Senate President Pro Tem Darrell Steinberg said Monday that he supports legalizing Internet gambling in California but does not want any legislative action on the issue this year, extending the big-money debate into 2012.
Despite numerous hearings on the matter, Steinberg said in a letter to gambling interests and opponents, "significant, unresolved issues remain."
Card room operators, racetrack owners and tribal leaders disagree on which games should be made legal and who should be eligible to operate the gambling websites.
"We believe that well thought out, fair solutions to these differences can be reached, but not before the end of this legislative year on Sept. 9," says the letter by Steinberg, D-Sacramento, and Sen. Roderick Wright, the Inglewood Democrat who chairs the Senate's Governmental Organization Committee that oversees gambling regulation.
Wright is the author of Senate Bill 45, one of two bills introduced late last year that would create a system for lawful online gambling within California borders. The other bill – Senate Bill 40 by Sen. Lou Correa, D-Santa Ana – is being pushed in a television and radio ad campaign paid for by the tribes and card rooms that sponsored the bill.
"I'm disappointed because time is of the essence," Correa said in response to Steinberg on Monday. "I was hoping to have California at the forefront of this movement."
The tribes and card rooms that sponsored SB 40, who collectively call themselves the California Online Poker Association, issued a statement Monday focusing on what they saw as the good news in Steinberg's letter:
"The fact that Senate Pro Tem Steinberg has declared his support for online poker and has called for a vote in January just goes to show that online poker is about ready to happen. After eight legislative hearings involving dozens of witnesses, it makes sense that online poker's time has come," the statement says.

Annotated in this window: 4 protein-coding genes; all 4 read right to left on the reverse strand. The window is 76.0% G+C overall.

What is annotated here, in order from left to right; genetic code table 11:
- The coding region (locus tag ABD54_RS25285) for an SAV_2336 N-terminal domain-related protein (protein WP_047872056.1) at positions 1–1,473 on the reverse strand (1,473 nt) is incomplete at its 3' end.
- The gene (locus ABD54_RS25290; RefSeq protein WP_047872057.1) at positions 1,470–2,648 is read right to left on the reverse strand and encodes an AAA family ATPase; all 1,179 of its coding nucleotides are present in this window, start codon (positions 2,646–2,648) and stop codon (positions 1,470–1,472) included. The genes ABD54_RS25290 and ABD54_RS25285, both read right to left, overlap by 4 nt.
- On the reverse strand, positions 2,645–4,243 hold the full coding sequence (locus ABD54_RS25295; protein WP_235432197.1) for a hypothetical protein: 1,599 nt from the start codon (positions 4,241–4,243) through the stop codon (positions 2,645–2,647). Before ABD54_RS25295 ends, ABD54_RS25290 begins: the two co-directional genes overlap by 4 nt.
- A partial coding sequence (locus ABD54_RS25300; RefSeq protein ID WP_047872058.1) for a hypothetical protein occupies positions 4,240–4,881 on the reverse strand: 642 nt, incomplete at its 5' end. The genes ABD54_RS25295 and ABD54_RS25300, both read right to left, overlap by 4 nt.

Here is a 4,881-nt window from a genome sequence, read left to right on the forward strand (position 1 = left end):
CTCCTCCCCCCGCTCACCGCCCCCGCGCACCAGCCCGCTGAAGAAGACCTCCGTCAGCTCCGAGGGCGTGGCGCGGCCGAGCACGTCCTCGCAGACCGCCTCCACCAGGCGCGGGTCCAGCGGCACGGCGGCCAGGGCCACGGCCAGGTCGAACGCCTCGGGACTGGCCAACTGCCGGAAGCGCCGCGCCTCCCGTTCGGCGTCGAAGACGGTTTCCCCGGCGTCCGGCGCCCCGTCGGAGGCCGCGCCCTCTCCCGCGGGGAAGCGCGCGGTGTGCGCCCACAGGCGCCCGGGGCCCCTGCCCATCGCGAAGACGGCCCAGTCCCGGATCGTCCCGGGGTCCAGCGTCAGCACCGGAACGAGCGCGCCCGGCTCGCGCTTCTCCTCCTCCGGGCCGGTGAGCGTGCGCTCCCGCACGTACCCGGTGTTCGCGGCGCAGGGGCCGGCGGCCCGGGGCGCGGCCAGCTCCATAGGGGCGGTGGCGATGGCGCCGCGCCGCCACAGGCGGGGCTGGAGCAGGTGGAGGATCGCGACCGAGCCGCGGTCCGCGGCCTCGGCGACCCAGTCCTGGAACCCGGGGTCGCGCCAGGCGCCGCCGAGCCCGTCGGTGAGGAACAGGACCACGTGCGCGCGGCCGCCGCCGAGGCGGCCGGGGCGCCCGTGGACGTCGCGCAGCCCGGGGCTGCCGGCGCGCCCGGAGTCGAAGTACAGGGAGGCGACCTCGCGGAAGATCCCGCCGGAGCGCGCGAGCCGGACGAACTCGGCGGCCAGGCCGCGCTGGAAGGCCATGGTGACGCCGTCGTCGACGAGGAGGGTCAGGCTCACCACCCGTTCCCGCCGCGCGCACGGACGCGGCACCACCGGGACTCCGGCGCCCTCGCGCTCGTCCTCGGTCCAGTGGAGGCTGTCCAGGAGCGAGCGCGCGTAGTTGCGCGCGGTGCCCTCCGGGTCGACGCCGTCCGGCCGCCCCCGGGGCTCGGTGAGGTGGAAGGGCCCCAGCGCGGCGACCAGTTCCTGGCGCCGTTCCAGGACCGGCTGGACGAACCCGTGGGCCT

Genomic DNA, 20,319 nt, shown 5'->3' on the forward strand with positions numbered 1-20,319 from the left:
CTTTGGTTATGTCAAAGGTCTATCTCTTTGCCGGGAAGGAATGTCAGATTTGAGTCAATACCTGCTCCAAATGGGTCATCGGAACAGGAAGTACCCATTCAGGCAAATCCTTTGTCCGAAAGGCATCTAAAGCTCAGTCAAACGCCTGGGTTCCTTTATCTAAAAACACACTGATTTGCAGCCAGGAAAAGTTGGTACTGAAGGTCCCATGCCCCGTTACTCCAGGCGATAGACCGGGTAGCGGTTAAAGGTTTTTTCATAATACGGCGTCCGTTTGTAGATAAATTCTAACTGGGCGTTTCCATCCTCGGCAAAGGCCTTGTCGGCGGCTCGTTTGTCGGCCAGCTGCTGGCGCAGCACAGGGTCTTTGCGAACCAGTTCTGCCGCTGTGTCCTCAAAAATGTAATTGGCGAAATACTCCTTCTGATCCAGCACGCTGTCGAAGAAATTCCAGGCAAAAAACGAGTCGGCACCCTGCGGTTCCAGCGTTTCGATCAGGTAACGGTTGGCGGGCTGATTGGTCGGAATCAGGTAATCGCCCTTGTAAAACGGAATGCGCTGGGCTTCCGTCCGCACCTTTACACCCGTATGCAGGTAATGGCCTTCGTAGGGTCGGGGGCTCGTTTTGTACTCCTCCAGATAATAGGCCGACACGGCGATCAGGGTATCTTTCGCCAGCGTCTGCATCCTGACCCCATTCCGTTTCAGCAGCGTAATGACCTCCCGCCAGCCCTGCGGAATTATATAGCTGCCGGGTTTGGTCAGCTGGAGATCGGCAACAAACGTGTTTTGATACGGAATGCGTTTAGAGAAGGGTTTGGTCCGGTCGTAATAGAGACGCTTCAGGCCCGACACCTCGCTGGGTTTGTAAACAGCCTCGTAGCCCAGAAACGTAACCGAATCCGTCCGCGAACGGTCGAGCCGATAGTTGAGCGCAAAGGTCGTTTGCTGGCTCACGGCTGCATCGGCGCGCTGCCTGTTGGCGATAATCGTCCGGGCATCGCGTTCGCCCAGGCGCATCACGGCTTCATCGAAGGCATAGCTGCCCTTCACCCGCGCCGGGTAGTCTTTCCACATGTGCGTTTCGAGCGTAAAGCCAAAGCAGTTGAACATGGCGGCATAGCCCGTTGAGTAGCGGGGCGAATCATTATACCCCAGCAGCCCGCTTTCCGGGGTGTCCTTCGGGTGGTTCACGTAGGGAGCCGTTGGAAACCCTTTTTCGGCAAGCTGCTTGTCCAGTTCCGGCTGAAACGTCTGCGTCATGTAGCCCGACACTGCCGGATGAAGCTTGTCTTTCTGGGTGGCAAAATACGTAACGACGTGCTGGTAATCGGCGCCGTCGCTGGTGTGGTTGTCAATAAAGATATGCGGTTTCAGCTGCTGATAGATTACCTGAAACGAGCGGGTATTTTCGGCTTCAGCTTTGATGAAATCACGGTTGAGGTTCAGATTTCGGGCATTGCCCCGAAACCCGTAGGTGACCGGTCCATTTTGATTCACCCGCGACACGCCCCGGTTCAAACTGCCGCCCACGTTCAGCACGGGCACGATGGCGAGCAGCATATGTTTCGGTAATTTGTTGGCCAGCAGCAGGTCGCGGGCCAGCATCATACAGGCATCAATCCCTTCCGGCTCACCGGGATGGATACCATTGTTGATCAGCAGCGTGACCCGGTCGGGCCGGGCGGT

Tribes that oppose SB 40 because they feel it doesn't give them enough opportunity to get into the Internet poker business said they were happy with Steinberg's decision to postpone action this year.
"This is the smart thing to do," said David Quintana, a lobbyist for the California Tribal Business Alliance.
"Moving something this big in the last minute, it's wrong."
Over the last year and a half, tribes, card rooms and racetracks have spent millions lobbying for and against Internet gambling. They've spent big on political contributions too, giving to campaigns, legal defense funds and charitable causes associated with Steinberg, Correa, Wright and other lawmakers.
In an interview Monday with The Bee, Steinberg said he likes the idea of legalizing Internet gambling because of its potential to bring hundreds of millions of dollars in taxes to state coffers, which he hoped could go toward health and education. But he said existing proposals aren't good enough.
"I don't think it's ready in the last two weeks of session," Steinberg said.